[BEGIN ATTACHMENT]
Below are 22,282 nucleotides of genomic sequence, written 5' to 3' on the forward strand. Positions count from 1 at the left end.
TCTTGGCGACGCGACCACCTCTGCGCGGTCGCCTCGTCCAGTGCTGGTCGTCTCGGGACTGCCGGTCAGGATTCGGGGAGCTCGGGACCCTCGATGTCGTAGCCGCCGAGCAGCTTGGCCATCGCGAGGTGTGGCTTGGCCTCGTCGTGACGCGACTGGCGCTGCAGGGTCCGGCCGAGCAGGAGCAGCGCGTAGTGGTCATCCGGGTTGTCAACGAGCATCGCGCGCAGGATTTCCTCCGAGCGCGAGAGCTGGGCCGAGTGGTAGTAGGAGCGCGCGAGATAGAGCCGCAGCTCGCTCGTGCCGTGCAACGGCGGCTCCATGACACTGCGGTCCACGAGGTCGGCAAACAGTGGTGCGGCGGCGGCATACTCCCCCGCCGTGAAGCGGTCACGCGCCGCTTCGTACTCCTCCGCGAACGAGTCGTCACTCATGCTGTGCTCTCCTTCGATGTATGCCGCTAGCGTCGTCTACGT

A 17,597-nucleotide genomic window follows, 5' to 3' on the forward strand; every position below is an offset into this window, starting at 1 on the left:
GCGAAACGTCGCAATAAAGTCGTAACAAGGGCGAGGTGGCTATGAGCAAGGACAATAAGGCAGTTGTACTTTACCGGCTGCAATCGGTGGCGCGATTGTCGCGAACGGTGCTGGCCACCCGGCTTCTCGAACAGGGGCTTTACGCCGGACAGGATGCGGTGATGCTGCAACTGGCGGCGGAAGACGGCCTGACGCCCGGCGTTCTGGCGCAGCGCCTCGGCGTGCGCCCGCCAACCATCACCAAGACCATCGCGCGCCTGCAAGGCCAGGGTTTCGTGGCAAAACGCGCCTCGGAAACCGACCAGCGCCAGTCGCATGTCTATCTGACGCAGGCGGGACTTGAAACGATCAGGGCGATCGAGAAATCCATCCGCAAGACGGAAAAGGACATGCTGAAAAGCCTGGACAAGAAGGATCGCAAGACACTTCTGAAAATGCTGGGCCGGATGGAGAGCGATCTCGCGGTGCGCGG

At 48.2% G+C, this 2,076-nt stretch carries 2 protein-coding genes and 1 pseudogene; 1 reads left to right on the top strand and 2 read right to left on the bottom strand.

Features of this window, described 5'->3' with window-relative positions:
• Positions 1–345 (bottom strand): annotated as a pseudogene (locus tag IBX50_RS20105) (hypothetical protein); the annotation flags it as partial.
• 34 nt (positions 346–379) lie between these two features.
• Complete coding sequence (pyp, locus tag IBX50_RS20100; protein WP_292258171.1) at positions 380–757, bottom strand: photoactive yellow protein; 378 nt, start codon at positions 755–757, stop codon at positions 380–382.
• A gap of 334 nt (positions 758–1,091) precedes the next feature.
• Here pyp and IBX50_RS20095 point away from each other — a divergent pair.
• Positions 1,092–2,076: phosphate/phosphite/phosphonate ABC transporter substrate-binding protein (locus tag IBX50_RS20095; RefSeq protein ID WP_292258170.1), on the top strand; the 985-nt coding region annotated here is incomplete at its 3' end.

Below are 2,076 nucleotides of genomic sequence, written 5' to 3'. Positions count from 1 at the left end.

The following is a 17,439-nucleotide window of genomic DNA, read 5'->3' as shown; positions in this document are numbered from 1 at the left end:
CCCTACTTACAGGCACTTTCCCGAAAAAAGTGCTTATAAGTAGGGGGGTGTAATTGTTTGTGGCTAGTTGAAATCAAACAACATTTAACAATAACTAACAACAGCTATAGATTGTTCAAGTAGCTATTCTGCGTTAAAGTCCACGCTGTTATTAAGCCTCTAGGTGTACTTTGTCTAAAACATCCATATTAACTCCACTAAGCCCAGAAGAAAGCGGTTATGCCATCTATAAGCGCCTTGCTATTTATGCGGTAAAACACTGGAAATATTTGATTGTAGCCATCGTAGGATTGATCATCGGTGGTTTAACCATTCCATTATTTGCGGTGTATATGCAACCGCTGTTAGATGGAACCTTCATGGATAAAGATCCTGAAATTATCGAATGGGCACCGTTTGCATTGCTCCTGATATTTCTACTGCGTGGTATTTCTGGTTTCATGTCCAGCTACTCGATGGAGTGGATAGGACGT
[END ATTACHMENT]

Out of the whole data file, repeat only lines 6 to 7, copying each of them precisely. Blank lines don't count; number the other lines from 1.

Features of this window, described 5'->3' with window-relative positions:
• Positions 1–345 (bottom strand): annotated as a pseudogene (locus tag IBX50_RS20105) (hypothetical protein); the annotation flags it as partial.